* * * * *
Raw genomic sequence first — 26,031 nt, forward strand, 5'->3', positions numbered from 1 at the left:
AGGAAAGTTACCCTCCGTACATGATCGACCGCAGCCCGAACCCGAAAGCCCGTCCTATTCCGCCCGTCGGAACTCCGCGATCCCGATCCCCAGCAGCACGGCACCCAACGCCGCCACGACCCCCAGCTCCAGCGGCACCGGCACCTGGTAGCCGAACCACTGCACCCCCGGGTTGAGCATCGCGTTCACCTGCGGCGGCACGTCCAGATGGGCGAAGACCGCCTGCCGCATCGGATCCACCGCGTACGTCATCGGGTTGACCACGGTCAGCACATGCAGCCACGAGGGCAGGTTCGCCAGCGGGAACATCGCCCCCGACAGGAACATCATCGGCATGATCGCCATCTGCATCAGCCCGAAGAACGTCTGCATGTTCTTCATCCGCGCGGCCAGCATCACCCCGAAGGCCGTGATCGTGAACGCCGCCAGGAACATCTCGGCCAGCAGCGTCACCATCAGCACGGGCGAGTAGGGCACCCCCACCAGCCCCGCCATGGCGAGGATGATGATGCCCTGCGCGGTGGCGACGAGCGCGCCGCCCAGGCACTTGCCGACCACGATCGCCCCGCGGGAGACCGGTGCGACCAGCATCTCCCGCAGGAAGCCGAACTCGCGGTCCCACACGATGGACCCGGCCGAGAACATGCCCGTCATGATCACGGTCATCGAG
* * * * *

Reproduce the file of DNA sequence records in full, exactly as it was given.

Raw genomic sequence first — 26,031 nt, forward strand, 5'->3', positions numbered from 1 at the left:
AGGAAAGTTACCCTCCGTACATGATCGACCGCAGCCCGAACCCGAAAGCCCGTCCTATTCCGCCCGTCGGAACTCCGCGATCCCGATCCCCAGCAGCACGGCACCCAACGCCGCCACGACCCCCAGCTCCAGCGGCACCGGCACCTGGTAGCCGAACCACTGCACCCCCGGGTTGAGCATCGCGTTCACCTGCGGCGGCACGTCCAGATGGGCGAAGACCGCCTGCCGCATCGGATCCACCGCGTACGTCATCGGGTTGACCACGGTCAGCACATGCAGCCACGAGGGCAGGTTCGCCAGCGGGAACATCGCCCCCGACAGGAACATCATCGGCATGATCGCCATCTGCATCAGCCCGAAGAACGTCTGCATGTTCTTCATCCGCGCGGCCAGCATCACCCCGAAGGCCGTGATCGTGAACGCCGCCAGGAACATCTCGGCCAGCAGCGTCACCATCAGCACGGGCGAGTAGGGCACCCCCACCAGCCCCGCCATGGCGAGGATGATGATGCCCTGCGCGGTGGCGACGAGCGCGCCGCCCAGGCACTTGCCGACCACGATCGCCCCGCGGGAGACCGGTGCGACCAGCATCTCCCGCAGGAAGCCGAACTCGCGGTCCCACACGATGGACCCGGCCGAGAACATGCCCGTCATGATCACGGTCATCGAG